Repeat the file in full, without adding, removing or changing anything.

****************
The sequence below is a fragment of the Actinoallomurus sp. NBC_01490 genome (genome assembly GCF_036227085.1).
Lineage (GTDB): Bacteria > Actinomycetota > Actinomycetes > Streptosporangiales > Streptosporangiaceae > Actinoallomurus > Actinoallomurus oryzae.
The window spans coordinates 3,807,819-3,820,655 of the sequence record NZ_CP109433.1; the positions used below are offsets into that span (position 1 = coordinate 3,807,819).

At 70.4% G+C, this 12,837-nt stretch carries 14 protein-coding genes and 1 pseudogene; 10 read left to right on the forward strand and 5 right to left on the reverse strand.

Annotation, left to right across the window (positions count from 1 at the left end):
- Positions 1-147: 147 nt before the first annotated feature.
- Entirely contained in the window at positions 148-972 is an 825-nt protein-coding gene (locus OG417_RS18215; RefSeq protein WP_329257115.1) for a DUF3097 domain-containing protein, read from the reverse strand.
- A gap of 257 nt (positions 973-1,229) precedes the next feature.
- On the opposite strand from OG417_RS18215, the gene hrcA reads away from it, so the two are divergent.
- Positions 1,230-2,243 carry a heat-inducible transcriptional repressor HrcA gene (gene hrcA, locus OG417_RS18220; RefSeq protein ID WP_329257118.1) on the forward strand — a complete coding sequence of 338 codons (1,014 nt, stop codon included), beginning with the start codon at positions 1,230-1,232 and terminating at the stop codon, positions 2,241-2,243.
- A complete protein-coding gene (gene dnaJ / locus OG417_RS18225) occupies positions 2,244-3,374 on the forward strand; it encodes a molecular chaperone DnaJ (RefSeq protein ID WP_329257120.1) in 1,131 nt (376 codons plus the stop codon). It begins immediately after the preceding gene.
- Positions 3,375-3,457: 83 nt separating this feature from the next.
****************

The sequence below is a fragment of the Actinoallomurus sp. NBC_01490 genome (genome assembly GCF_036227085.1).
Lineage (GTDB): Bacteria > Actinomycetota > Actinomycetes > Streptosporangiales > Streptosporangiaceae > Actinoallomurus > Actinoallomurus oryzae.
The window spans coordinates 3,807,819-3,820,655 of the sequence record NZ_CP109433.1; the positions used below are offsets into that span (position 1 = coordinate 3,807,819).

At 70.4% G+C, this 12,837-nt stretch carries 14 protein-coding genes and 1 pseudogene; 10 read left to right on the forward strand and 5 right to left on the reverse strand.

Annotation, left to right across the window (positions count from 1 at the left end):
- Positions 1-147: 147 nt before the first annotated feature.
- Entirely contained in the window at positions 148-972 is an 825-nt protein-coding gene (locus OG417_RS18215; RefSeq protein WP_329257115.1) for a DUF3097 domain-containing protein, read from the reverse strand.
- A gap of 257 nt (positions 973-1,229) precedes the next feature.
- On the opposite strand from OG417_RS18215, the gene hrcA reads away from it, so the two are divergent.
- Positions 1,230-2,243 carry a heat-inducible transcriptional repressor HrcA gene (gene hrcA, locus OG417_RS18220; RefSeq protein ID WP_329257118.1) on the forward strand — a complete coding sequence of 338 codons (1,014 nt, stop codon included), beginning with the start codon at positions 1,230-1,232 and terminating at the stop codon, positions 2,241-2,243.
- A complete protein-coding gene (gene dnaJ / locus OG417_RS18225) occupies positions 2,244-3,374 on the forward strand; it encodes a molecular chaperone DnaJ (RefSeq protein ID WP_329257120.1) in 1,131 nt (376 codons plus the stop codon). It begins immediately after the preceding gene.
- Positions 3,375-3,457: 83 nt separating this feature from the next.